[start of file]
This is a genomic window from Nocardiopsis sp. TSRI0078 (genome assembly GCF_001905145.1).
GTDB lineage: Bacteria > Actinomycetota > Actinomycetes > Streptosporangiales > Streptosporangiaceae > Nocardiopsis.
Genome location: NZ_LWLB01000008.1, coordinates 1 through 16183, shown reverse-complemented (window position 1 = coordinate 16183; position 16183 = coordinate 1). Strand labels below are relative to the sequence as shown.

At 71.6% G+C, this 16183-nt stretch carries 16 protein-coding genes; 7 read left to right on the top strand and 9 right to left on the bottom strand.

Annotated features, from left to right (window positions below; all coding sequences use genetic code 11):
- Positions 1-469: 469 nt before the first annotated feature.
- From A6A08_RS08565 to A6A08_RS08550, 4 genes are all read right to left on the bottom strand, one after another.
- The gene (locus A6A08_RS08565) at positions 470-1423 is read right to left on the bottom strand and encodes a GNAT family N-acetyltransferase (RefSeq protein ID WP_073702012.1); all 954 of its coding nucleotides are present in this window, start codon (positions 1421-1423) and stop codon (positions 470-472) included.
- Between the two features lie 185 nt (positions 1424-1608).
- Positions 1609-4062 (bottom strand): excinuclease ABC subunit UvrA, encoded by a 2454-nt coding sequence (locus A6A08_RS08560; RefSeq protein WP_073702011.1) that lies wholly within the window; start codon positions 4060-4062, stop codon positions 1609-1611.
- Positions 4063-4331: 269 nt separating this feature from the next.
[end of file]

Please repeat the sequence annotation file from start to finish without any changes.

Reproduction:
This is a genomic window from Nocardiopsis sp. TSRI0078 (genome assembly GCF_001905145.1).
GTDB lineage: Bacteria > Actinomycetota > Actinomycetes > Streptosporangiales > Streptosporangiaceae > Nocardiopsis.
Genome location: NZ_LWLB01000008.1, coordinates 1 through 16183, shown reverse-complemented (window position 1 = coordinate 16183; position 16183 = coordinate 1). Strand labels below are relative to the sequence as shown.

At 71.6% G+C, this 16183-nt stretch carries 16 protein-coding genes; 7 read left to right on the top strand and 9 right to left on the bottom strand.

Annotated features, from left to right (window positions below; all coding sequences use genetic code 11):
- Positions 1-469: 469 nt before the first annotated feature.
- From A6A08_RS08565 to A6A08_RS08550, 4 genes are all read right to left on the bottom strand, one after another.
- The gene (locus A6A08_RS08565) at positions 470-1423 is read right to left on the bottom strand and encodes a GNAT family N-acetyltransferase (RefSeq protein ID WP_073702012.1); all 954 of its coding nucleotides are present in this window, start codon (positions 1421-1423) and stop codon (positions 470-472) included.
- Between the two features lie 185 nt (positions 1424-1608).
- Positions 1609-4062 (bottom strand): excinuclease ABC subunit UvrA, encoded by a 2454-nt coding sequence (locus A6A08_RS08560; RefSeq protein WP_073702011.1) that lies wholly within the window; start codon positions 4060-4062, stop codon positions 1609-1611.
- Positions 4063-4331: 269 nt separating this feature from the next.